In days, a group of human test subjects will board a Qantas Boeing Dreamliner in New York for a flight no airline has completed before.
Almost 20 gruelling hours later, they'll land in Sydney, having conquered the longest non-stop commercial flight in history.
It will be tough, but that's the idea behind this weekend's test flight — the physical and emotional toll of the ultra-long-haul flight will be recorded as part of Qantas' bold long-haul project, Project Sunrise.
Qantas is investigating the possibility of enhancing its global flight network with ultra-long-haul journeys that would connect Australia with far-flung destinations such as the UK and New York that have traditionally required stops along the way. The airline made history by launching direct flights from Perth to London last year.
This weekend's marathon test flight, which is scheduled to take just shy of 20 hours, departs from New York on Saturday morning, our time, and is due to land in Sydney on Sunday morning. No airline has ever completed that journey without stopping.
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The brand-new Dreamliner aircraft used on the flight will be a flying laboratory, with scientists and medical researchers monitoring the conditions and impact on the roughly 40 people on-board.
The passengers will act as human guinea pigs, with their food and drink consumption, sleep and activity monitored the whole way. Pilots will wear devices that track brain wave patterns and monitor alertness, which will help establish work and rest schedules for crew on long-haul routes. Even the lighting on-board will be carefully considered by researchers.
But the Australian and International Pilots Association has urged caution ahead of the gruelling test flight — along with two others planned for the coming months — and said safety rules might need to be rewritten in a new era of ultra-long-haul flights.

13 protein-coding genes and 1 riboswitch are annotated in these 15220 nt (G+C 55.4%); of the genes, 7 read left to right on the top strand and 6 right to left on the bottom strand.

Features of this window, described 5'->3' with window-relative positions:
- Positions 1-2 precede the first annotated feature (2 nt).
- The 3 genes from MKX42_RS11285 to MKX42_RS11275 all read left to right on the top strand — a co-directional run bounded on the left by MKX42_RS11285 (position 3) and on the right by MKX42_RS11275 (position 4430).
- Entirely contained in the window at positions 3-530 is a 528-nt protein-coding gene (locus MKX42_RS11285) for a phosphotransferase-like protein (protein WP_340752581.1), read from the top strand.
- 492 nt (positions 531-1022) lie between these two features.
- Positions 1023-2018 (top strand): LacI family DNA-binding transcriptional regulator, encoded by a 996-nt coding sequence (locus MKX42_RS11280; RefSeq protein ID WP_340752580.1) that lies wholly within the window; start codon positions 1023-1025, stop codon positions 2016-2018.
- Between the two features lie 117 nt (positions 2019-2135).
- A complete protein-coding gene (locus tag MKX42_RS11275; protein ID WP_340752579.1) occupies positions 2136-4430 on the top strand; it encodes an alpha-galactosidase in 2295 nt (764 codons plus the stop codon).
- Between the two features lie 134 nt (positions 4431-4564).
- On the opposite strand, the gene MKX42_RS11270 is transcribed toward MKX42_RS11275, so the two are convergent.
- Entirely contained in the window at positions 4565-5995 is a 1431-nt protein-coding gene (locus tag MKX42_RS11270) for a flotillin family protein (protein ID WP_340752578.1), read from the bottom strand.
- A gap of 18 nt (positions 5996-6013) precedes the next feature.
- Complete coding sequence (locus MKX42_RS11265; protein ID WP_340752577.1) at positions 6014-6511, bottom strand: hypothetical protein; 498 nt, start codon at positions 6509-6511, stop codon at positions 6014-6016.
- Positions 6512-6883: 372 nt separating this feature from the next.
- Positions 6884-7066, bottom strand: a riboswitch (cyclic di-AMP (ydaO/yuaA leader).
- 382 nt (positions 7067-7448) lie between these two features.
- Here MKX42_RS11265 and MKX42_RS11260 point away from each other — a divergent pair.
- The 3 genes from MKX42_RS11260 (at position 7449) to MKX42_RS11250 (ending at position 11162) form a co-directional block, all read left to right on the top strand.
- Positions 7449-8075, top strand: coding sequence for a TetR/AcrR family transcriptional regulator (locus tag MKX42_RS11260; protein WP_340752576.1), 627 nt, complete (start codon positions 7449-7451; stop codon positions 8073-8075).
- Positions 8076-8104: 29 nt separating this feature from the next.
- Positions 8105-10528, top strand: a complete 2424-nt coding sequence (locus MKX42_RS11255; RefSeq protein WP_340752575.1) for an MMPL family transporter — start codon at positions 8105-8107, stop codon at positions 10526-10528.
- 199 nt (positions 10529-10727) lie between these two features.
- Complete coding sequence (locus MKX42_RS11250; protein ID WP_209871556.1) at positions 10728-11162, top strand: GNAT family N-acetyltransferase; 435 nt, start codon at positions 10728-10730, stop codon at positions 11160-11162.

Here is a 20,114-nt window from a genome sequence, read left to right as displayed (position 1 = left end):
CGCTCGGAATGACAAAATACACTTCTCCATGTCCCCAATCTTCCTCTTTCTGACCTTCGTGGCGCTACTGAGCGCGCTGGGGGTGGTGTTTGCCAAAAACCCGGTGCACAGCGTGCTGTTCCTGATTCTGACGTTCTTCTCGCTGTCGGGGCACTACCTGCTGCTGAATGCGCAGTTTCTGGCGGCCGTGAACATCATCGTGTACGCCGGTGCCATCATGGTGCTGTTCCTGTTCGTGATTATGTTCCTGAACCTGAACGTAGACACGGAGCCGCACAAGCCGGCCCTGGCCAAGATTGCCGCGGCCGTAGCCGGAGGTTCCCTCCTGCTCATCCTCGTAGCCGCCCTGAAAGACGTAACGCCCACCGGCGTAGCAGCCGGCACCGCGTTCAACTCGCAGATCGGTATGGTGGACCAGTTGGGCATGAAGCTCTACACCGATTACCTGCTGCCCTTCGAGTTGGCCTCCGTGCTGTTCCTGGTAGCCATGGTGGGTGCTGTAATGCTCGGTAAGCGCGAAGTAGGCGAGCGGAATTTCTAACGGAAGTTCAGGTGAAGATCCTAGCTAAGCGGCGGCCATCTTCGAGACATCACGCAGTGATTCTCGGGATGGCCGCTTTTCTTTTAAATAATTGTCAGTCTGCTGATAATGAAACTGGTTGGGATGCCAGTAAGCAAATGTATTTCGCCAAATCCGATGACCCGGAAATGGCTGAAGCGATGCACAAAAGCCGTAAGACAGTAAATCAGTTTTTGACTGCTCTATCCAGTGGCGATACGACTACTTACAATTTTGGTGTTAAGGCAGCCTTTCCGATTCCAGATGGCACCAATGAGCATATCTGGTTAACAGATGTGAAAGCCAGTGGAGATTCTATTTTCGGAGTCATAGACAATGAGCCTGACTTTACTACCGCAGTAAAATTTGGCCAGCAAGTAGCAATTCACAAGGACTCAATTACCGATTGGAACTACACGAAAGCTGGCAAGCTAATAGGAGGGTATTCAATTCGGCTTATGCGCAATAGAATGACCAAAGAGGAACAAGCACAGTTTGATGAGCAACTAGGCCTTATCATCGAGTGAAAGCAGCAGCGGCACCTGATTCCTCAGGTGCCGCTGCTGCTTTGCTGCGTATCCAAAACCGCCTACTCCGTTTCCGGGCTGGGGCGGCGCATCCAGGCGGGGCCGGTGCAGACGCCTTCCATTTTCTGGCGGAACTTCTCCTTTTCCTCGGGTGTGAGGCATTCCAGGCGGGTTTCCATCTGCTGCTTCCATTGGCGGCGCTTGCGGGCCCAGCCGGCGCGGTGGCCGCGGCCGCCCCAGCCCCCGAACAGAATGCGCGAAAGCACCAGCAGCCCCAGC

"Qantas is proposing to fly some of the longest routes in the world, and what we need is a scientific long-term study into the impacts on crew so we can make sure ULR (ultra-long range) flying is as safe as we and the airline can make it," AIPA safety and technical director Captain Shane Loney said, according to Fairfax.
"Pilots are concerned about being able to get enough quality rest during ULR flights to maintain peak performance."
His warning on the eve of the test flight comes as an American expert in the body's circadian rhythms said the impacts of jet lag could be "devastating".
"Jet lag is more than just an inconvenience. It's pretty devastating physiologically," Carrie Partch, a biochemist and associate professor at the University of California, told Bloomberg this week.
"If you're a constant traveller, you'll probably put on more weight, you'll probably have cardiovascular challenges, and you may have some behavioural changes."
Qantas Group CEO Alan Joyce said the test flight would answer "a lot of commonsense questions about the comfort and wellbeing of passengers and crew".
"For customers, the key will be minimising jet lag and creating an environment where they are looking forward to a restful, enjoyable flight," Mr Joyce said when the test flight was announced in August.
"For crew, it's about using scientific research to determine the best opportunities to promote alertness when they are on duty and maximise rest during their downtime on these flights.
"Flying non-stop from the east coast of Australia to London and New York is truly the final frontier in aviation, so we're determined to do all the groundwork to get this right.
"No airline has done this kind of dedicated research before, and we'll be using the results to help shape the cabin design, in-flight service and crew roster patterns for Project Sunrise."
Qantas will attempt two more groundbreaking test flights over the coming months: another from New York and a third from London.
After that, the airline will determine whether or not it presses on with ultra-long-haul flying.
"There is plenty of enthusiasm for Sunrise but I have to say it is not a foregone conclusion," Mr Joyce said in August.
"This is ultimately a business decision and economics have to stack up. And if they don't, we won't do it."
If Project Sunrise goes ahead, it's expected to take passengers to the skies on ultra-long-range flights in 2022.